Breeding Chickens: Hatching Chicken Eggs in an
Under normal circumstances a chicken will lay, hatch and brood her own eggs and
chicks without any intervention from the chicken keeper. In some cases however, it may be necessary to
artificially incubate the eggs and brood the newly hatched chicks.
While it seems daunting at first, artificial incubation of chicken eggs is relatively straightforward and with the
use of modern automatic incubators a successful hatch is almost guaranteed.
The success rate of any hatch begins with the use of good quality eggs from geneticly sound breeding stock.
Aside from this, there are four critical factors involved in succesful incubation-
- Hygiene and cleanliness of the collected eggs and the incubating equipment
- An appropriate and consistant incubation temperature
- An appropriate relative humidity level within the incubator
- Proper care and handling of the eggs to be incubated
Care and storage of eggs
Correct handling and storage of the eggs prior to incubation will have a detrimental effect on the outcome of
the hatch. Please read the section on EGG Storage for more information on the
correct way to collect and care for the eggs which you intend to incubate.
Early death, often in the forst 10 days, of newly hatched chicks is often a result of poor hygiene practises
when storing eggs and setting up the incubator.
Before use the incubator must be thorougly washed and steralised with a mild disinfectant solution.
Most household disinfectants are suitable for this or you can purchase a commercial steralising solution from a
Use the disinfectant in warm water to wash all surfaces of the incubator while taking care to avoid electrical and
electronic componants which could be damaged while cleaning.
No matter how clean the equipment, Incubating dirty eggs will introduce bacteria which will quickly thrive in the
warm moist conditions of the incubator. Before setting eggs, wash or dip them in warm water (about 50°F or 10°C)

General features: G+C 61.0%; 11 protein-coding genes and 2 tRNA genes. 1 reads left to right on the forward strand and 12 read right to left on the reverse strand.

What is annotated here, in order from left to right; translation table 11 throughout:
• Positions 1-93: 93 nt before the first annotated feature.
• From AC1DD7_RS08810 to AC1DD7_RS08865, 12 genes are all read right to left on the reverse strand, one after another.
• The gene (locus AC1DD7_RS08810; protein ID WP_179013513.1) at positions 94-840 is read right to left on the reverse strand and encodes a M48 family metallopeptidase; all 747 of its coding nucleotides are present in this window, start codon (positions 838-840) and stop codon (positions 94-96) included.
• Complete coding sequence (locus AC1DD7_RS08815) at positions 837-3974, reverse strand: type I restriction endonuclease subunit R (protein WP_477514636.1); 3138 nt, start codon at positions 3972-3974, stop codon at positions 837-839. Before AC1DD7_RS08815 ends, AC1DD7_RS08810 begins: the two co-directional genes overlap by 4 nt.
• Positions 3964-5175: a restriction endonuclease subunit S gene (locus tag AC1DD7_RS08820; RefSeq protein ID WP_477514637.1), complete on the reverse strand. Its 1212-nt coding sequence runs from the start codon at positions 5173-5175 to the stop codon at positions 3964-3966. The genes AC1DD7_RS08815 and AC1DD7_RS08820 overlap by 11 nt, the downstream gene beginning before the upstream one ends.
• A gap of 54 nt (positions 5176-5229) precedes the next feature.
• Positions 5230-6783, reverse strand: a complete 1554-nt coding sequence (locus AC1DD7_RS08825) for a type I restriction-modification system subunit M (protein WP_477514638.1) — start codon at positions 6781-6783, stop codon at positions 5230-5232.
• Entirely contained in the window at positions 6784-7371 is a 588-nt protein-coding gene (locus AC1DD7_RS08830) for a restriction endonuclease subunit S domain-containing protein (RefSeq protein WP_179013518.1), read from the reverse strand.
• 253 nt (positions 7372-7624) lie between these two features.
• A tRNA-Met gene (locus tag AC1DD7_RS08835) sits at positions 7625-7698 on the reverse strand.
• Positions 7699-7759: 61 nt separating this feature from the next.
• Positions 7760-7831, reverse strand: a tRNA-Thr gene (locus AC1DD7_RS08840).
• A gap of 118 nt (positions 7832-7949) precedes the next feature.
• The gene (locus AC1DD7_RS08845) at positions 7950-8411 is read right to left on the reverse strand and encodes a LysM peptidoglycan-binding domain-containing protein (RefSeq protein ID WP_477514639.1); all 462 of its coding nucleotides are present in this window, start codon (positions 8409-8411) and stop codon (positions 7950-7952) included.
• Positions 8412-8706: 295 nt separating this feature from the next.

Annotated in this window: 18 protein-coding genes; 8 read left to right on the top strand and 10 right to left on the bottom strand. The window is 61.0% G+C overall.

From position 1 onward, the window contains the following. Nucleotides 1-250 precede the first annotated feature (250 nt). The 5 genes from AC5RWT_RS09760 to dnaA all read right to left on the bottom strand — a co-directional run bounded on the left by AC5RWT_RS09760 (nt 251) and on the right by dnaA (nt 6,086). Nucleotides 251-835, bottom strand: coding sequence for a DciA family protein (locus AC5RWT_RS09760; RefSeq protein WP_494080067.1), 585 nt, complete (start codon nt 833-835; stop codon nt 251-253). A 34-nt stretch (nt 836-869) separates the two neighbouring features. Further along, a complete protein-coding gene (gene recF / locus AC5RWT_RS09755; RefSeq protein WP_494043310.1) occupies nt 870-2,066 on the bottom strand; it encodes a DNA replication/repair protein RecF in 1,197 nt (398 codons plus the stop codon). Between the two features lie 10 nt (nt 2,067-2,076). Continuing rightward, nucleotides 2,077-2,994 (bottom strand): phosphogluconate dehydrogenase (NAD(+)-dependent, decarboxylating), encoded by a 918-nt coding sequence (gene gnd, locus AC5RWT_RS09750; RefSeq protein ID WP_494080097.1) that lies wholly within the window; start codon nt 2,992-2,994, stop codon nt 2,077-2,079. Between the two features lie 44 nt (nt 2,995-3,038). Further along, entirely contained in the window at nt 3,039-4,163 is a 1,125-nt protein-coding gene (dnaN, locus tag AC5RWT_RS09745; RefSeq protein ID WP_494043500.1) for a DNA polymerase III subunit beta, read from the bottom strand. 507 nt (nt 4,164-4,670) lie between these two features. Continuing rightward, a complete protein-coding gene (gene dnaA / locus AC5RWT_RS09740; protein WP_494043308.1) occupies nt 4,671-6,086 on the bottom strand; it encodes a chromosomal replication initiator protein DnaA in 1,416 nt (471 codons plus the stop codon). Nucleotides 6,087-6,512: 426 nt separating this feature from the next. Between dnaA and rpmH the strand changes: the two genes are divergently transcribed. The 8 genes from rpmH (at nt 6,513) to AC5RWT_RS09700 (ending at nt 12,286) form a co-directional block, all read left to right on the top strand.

with a small amount of disinfectant and dry with a paper towel.
Take care not to use water that is too cold or hot as this will affect fertility and allow bacteria to penetrate
the egg shell. When cleaning heavily soiled eggs, don't be tempted to scrub the eggs or use an abrasive cloth or
sponge. Scrubbing too hard will remove the protective film known as the 'bloom' and may allow bacteria to penetrate
the shell more easily.
Just dipping the egg in the cleaning solution and using your fingers to remove mud or dirt should be perfectly
Fumigation is another method of steralising eggs before incubation. Commercial breeders use a combination of
formaldahyde and formalin to thoroughly cleanse the eggs but this is usually only done by large breeders in
Eggs which are incorrectly placed will have less chance of successful hatching so taking time to correctly place
the eggs inside the incubator is worthwhile. Place the eggs either horizontally or ideally at an angle of 45° to
horizontal with the pointed end down. This allows more room for the embryo to develop and an increased area of
exposure for the air cell.
Eggs placed in any other position may result in the embryo dying at a late stage of development and is the main
cause of chicks being 'dead in shell'.
For succesful incubation a consistant temperature, appropriate to the species you are hatching, must must be
meticulously maintained throughout the incubation period.
For hatching chickens the ideal temperature is 99.5°F or 37.7°C. While a small deviation from this temp should
still be successful you shoud aim to be as close to this figure as possible.